Antony Gormley & Diana Campbell In Conversation
The Art & History Museum is pleased to announce Antony Gormley as the first speaker of their Art & History Lectures. This new lecture series aims to give leading international artists and researchers a platform to share their ideas about and views on art and history.
British artist Antony Gormley is widely known for his iconic sculptures in public spaces such as Angel of the North (Gateshead, UK), Exposure (Lelystad, Netherlands) and Event Horizon (various locations worldwide). Recent exhibitions have taken place at the Royal Academy in London (2019), Galleria degli Uffizi in Florence (2019) and Museum Voorlinden in Wassenaar (2022). The artist, winner of the Turner Prize in 1994, currently has a solo exhibition of new work at Xavier Hufkens in Brussels.
Central to Gormley's 40 year career is the human body. Oscillating between figuration and abstraction, Gormley has repeatedly used his own body as the tool and material of his artistic research. His work asks fundamental questions about the human being in relation to nature, the cosmos, and lived time. Gormley, who studied art history, anthropology and archaeology as well as art as a student, sees art as a tool for survival in a world that has become increasingly precarious—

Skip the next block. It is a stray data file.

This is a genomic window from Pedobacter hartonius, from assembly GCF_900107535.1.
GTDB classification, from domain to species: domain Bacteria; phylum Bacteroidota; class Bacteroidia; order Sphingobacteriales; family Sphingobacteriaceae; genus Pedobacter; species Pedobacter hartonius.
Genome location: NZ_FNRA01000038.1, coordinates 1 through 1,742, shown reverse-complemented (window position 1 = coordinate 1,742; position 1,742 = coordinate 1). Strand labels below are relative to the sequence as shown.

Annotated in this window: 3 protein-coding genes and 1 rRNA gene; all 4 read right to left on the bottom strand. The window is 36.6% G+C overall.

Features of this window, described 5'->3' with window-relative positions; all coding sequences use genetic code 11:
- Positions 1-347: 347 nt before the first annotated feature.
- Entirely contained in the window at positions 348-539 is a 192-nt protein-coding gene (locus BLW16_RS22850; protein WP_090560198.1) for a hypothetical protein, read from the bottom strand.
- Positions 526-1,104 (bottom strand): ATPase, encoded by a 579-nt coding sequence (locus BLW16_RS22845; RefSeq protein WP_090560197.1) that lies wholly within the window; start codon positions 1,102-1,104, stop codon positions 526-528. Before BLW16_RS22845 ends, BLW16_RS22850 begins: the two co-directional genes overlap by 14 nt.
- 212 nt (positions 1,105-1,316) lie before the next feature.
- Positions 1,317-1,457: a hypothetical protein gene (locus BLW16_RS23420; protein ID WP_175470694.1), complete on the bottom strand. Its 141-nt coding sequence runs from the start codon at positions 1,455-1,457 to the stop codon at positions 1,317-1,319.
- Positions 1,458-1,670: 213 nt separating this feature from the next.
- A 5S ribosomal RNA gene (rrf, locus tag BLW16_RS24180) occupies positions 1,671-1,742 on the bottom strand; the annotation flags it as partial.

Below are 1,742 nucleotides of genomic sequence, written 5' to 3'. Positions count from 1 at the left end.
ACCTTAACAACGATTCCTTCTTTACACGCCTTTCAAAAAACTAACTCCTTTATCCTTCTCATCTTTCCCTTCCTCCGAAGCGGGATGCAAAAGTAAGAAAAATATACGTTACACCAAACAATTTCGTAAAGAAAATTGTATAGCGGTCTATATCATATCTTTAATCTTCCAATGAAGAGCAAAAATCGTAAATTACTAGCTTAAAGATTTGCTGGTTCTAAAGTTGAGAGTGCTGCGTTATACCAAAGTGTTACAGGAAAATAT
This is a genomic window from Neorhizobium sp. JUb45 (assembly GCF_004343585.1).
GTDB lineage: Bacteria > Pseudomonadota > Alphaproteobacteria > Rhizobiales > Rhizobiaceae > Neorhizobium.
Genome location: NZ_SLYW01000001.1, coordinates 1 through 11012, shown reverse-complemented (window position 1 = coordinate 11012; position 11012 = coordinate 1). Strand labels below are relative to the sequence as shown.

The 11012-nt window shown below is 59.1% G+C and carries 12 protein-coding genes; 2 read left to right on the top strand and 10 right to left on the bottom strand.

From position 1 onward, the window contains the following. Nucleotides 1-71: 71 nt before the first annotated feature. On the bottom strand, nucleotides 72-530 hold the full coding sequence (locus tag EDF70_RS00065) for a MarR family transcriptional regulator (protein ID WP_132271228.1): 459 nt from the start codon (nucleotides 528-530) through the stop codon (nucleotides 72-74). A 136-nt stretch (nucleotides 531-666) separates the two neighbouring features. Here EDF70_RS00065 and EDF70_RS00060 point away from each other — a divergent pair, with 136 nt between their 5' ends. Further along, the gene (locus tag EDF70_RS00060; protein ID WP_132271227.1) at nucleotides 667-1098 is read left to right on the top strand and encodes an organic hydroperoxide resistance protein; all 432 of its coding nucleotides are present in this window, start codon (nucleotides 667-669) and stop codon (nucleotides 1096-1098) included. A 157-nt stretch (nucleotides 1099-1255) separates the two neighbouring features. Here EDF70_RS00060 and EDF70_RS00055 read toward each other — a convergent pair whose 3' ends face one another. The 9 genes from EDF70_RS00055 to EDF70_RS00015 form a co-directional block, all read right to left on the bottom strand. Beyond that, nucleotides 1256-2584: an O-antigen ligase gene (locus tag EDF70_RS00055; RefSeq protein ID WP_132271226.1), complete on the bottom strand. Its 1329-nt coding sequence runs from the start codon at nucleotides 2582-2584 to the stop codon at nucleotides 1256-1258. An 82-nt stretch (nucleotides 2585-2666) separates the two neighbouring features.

“What is the nature of the place we live in? What can we, who live in a body, do as sovereign individuals? Perhaps the greatest challenge to the success of the human species today lies in re-learning that we are an integral part of the biosphere. With my exhibition, I want to question the grounding of our experience and the grounding of consciousness within the body. I also want to investigate the function of art as the ground of the world. What is the purpose of art? Every exhibition contains this question. Today art is traded and institutionalised. I am very keen to hand it back to life.”
Gormley does not believe that the dominant narratives of Western art tell the whole story of mankind’s material cultures. He believes that art history needs to be recontextualised, to take into account the countless sources and narratives that circulate worldwide. Thus, in his work, Gormley encourages the viewer to bring their shared experience and stories to the work, just as museums such as the Art & History Museum do.
On the occasion of his lecture at the museum, Antony Gormley will be joined for a conversation with Diana Campbell, chief curator of Dhaka Art Summit and artistic director of the Samdani Art Foundation in Bangladesh.
ADMISSION FREE OF CHARGE – RESERVATION REQUIRED
Art & History Lectures – Antony Gormley & Diana Campbell In Conversation
Friday 9 December at 8:00 pm (doors 7:30 pm)
Free parking available - Also accessible by public transport
Art & History Museum, Cinquantenaire Park 10, 1000 Brussels